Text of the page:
Flight Instruction

Rates

You've decided you might like to fly, but, like most students, arrive at the question: How much is this going to cost? The answer will depend on your availability, the type of flying you'd like to do, and your goals. The chart below describes our instruction rates and, based on the certification requirements, you can estimate how much it will cost over the course of your instruction.

Private Pilot

To become a private pilot, you'll spend at least 40 hours flying and about 20 hours worth of ground school. Most pilots take their check ride between 50 and 60 hours. Students' availability also varies widely, but most are able to complete their private pilot certificate in 6 months to a year, part-time. You can certainly do that much faster, should you have the availability. Given all of those variables, let's do some math:

Minimum Costs

  • 40 flight hours in a Cessna 172 at $138/hr, translates to $5,520.
  • 20 hours of ground school and 30 hours of flight training at $38/hr, equals $1,900.
  • Student materials, books and learning aids, about $150 (many are free online at FAA website).

Total Minimum Costs: about $7,570.

Your costs will vary, of course, depending on your needs and availability. Typically, if you are able to dedicate more time and complete the program within a shorter period of time, the fewer hours you'll need to accumulate for a successful check ride.

Spreading Costs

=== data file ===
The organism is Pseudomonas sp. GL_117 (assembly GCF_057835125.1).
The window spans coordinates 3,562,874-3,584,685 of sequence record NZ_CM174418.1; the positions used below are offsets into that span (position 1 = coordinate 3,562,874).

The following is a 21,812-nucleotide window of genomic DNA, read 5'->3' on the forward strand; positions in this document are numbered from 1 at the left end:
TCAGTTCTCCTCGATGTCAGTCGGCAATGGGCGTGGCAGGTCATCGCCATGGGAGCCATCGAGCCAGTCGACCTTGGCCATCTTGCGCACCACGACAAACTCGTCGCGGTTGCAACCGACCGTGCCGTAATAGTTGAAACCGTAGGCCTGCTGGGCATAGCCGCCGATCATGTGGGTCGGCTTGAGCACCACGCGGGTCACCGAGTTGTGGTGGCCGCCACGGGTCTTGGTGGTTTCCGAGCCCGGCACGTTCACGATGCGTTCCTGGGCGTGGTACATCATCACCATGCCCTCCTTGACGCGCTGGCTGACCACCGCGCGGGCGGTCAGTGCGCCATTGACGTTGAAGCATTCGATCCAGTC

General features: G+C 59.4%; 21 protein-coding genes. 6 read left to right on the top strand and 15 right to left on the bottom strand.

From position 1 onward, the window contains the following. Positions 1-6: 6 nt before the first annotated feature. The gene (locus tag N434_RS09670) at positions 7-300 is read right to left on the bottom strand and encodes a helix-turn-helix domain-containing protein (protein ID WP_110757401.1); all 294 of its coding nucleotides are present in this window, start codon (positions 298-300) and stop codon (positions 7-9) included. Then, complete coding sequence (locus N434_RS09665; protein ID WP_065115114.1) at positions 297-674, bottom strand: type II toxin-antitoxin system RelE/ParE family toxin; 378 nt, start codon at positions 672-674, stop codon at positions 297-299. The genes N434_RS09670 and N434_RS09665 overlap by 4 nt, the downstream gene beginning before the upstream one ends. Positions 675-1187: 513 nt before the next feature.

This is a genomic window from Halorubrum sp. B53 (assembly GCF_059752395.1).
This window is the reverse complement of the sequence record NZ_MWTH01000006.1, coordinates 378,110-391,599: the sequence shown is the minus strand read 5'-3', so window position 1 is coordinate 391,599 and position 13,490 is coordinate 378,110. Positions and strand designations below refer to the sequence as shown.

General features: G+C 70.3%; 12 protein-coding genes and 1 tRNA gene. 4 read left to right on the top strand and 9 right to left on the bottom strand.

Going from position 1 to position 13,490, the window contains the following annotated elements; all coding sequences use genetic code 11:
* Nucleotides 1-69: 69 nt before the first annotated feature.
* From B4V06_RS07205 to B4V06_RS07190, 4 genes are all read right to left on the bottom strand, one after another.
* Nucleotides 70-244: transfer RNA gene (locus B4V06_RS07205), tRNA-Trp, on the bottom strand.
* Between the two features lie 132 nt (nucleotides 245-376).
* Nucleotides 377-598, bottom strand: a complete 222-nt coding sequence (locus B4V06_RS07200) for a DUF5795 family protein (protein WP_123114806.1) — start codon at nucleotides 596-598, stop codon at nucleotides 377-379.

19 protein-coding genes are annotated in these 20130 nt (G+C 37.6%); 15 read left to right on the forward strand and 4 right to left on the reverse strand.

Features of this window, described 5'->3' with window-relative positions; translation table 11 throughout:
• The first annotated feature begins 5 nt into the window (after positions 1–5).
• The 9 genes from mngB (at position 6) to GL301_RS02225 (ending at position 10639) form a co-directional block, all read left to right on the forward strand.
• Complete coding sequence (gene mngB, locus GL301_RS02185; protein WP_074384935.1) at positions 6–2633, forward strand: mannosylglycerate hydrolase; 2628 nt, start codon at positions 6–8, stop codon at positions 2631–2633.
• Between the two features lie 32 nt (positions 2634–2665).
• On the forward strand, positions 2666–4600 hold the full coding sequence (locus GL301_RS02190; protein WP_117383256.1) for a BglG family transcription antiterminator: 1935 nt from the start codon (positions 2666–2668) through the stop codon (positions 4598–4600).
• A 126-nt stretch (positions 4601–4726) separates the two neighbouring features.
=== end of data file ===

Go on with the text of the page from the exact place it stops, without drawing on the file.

You can learn at your own pace at CFI and we don't require any pre-payment of ground or flight time, so you only pay as you complete your learning. If you are a typical student, you'll spend between six months and a year to earn your private pilot certificate. If you spread those costs out your monthly costs might look something like this:

  • Earn in 6 months, Minimum costs would be around $1,260/mo
  • Earn in 12 months, Minimum costs would be around $630/mo

Unlike other flying schools, at CFI, there are no club fees, no monthy dues and no hidden costs that can inflate your total costs.

Basic Vs. Advanced

Most flight training undertaken until one receives a pilot's certificate is considered 'Basic' in the chart on the left. 'Advanced' training is generally for more intensive subjects like instrument or multi-engine ratings, or ATP and Commercial certificates. Just check with your instructor if you are unsure.

Good For Life

Once your certificate is earned it is good for life, as long as you maintain currency. Learning to fly is an invesment in yourself and a ticket to freedom. Some would argue the gift of flight is priceless, but pilots know it can be earned with a modest investment in your time and resources.

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